OTTAWA - Public Safety Minister Vic Toews has put a bullet in long-deferred regulations that would have tightened sponsorship rules for gun shows.

Toews says the Conservative government will repeal the 1998 regulations, which were set to come into force this November after being deferred on 10 separate occasions by Liberal and Conservative ministers.

The gun-show rules were designed to ensure people running a gun show got approval in advance from their province's chief firearms officer and also notified local police.

The regulations would have made sponsors of gun shows responsible for the safety of the exhibition, including ensuring vendors properly displayed and stored their weapons.

Toews said in a release that the repeal of the regulations shows the Conservative government is "focusing on protecting families and communities and not pushing administrative burdens on law-abiding gun owners."

The government says existing gun storage and safety laws make the gun-show regulations redundant.

The Conservatives last deferred the regulations in November 2010 as they were about to come into force.

"While the RCMP would support implementing the regulations, from a risk management perspective, Canadian gun shows are not considered a significant public safety concern," the government said at the time.

"Anecdotal evidence suggests that Canadian gun show sponsors and exhibitors generally comply with the safety requirements of the Gun Show Regulations."

Five weeks after that Nov. 26, 2010, statement, two men were charged with selling prohibited spring-loaded knives and improperly registered guns at the Brandon Gun and Hobby Show on Dec. 12, 2010.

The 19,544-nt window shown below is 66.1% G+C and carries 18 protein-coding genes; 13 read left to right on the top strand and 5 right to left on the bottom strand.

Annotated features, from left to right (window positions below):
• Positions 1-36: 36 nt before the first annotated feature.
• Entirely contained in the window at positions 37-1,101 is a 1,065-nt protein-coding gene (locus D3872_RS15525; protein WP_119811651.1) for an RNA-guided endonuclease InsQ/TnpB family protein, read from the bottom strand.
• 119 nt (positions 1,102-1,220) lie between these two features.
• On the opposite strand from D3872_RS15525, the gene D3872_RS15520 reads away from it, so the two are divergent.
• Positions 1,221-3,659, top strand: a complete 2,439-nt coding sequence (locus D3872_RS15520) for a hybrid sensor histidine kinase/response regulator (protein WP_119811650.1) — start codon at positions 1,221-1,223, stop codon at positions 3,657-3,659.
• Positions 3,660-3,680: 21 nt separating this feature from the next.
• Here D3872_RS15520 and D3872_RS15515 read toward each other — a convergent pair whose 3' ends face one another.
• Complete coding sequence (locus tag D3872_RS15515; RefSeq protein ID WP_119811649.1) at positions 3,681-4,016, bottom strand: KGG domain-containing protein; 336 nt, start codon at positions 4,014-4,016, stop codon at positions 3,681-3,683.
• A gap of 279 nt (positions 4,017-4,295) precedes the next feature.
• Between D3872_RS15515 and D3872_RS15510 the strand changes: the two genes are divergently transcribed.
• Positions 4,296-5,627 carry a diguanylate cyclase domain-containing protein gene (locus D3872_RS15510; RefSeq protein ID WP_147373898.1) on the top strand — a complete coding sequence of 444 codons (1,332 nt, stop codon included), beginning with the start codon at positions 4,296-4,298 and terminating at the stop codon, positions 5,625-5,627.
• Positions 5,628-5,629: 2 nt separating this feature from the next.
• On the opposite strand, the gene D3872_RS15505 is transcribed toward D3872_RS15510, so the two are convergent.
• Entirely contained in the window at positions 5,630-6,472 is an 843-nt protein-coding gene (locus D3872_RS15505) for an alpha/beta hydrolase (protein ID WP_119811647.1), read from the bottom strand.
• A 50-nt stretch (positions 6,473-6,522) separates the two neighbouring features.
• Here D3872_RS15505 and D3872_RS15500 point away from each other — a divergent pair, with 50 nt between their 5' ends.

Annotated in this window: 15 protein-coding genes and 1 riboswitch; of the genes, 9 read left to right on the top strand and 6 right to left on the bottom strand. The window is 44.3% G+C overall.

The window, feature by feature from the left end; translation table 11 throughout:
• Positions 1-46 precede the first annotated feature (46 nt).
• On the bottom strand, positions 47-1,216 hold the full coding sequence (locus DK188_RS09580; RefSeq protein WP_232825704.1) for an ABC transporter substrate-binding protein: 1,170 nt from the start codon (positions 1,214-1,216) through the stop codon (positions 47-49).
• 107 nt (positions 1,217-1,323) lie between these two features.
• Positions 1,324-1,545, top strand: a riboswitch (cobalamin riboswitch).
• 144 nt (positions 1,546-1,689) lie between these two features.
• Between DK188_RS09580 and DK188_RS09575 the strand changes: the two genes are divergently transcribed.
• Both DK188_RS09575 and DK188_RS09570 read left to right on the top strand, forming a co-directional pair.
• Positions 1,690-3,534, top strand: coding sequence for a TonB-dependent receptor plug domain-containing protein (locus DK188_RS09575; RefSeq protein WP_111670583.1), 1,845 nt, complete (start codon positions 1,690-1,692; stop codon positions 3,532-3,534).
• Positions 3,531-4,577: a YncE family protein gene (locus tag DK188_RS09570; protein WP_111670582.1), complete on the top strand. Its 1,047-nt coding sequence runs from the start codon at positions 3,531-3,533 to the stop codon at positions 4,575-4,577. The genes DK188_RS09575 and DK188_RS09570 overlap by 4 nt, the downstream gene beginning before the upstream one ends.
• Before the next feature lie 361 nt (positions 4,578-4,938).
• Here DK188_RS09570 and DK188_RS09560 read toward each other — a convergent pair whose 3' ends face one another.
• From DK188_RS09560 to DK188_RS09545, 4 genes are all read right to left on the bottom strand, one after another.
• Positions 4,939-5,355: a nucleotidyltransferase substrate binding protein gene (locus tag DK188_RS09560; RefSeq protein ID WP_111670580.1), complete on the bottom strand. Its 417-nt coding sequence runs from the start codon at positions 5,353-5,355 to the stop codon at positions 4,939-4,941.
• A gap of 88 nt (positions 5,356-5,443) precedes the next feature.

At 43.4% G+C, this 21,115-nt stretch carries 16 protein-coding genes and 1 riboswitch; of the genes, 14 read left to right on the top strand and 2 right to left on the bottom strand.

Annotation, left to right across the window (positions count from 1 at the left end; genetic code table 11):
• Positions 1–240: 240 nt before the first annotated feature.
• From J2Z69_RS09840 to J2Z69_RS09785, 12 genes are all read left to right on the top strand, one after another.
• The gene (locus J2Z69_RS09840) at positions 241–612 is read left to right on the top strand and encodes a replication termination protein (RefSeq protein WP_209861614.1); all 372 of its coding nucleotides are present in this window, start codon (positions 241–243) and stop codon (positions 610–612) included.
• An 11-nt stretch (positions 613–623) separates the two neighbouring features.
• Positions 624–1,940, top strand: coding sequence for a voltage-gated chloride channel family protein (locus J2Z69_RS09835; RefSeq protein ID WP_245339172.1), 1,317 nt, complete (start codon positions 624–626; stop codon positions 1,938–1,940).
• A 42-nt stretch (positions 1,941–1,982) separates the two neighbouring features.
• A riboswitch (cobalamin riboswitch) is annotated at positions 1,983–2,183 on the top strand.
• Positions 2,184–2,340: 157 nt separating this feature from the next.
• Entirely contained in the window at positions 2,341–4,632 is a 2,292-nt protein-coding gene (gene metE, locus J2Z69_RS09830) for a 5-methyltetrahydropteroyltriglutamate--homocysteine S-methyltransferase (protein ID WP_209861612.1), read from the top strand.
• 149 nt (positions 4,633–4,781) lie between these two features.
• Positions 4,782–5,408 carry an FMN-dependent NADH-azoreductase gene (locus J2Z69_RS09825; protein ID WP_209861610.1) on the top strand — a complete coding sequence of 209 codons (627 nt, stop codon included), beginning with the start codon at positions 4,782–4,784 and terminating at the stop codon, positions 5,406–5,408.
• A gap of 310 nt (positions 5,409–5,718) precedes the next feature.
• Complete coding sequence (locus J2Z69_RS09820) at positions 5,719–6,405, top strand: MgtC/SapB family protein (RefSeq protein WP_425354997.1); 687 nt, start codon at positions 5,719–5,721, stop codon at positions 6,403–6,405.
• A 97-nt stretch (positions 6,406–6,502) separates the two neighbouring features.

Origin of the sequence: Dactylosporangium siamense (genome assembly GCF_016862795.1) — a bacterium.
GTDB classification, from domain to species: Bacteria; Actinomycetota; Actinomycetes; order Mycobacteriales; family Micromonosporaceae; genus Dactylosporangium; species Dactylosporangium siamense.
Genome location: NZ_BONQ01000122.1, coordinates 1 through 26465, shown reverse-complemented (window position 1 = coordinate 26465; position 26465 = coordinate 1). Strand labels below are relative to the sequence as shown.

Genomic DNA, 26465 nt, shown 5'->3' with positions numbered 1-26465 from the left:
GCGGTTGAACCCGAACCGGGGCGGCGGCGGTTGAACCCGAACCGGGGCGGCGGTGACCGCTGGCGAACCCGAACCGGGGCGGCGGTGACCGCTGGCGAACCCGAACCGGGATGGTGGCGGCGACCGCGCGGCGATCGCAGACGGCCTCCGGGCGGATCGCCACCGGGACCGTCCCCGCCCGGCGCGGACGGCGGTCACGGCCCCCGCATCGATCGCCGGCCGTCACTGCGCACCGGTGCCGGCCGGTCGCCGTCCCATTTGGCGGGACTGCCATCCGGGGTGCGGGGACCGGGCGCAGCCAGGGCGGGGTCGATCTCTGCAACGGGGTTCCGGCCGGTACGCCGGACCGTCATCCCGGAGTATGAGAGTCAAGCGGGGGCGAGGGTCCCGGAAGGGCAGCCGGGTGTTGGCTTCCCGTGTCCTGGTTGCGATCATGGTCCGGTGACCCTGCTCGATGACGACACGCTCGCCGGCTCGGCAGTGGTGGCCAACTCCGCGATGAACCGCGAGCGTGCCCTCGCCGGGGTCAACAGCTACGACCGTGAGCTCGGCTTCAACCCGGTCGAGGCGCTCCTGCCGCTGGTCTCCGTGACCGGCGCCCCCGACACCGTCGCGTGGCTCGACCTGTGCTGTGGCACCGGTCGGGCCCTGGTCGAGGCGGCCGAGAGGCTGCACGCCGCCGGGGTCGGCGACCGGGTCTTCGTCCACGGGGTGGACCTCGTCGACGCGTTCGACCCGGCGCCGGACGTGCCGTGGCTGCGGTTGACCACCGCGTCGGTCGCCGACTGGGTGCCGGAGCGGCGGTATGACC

However such incidents are rare.

According to a backgrounder released Friday by Public Safety, "law enforcement in Canada has recorded only two incidents where the activities at such events could have endangered public safety due to unsecure display practices." The release does not cite the incidents or provide a time frame over which they occurred.

There are about 300 gun shows a year in Canada, according to Public Safety Canada.

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  • What does this new bill on the gun registry do?

    We keep hearing about scrapping the long-gun registry, but really what we're talking about is scrapping the requirement for people to register their rifles and shotguns - that's what Bill C-19 aims to do by making amendments to the Criminal Code and Firearms Act. Once passed, people will not have to register their non-restricted or non-prohibited firearms. It also provides for the destruction of existing records in the Canadian Firearms Registry for those firearms. <em>With files from CBC</em>

  • What exactly is the registry?

    It's a centralized database overseen by the Royal Canadian Mounted Police that links firearms with their licensed owners. It contains information about all three types of guns that must be registered - non-restricted, restricted and prohibited. (All firearms must be registered.) To register a firearm, you have to have a licence to possess it.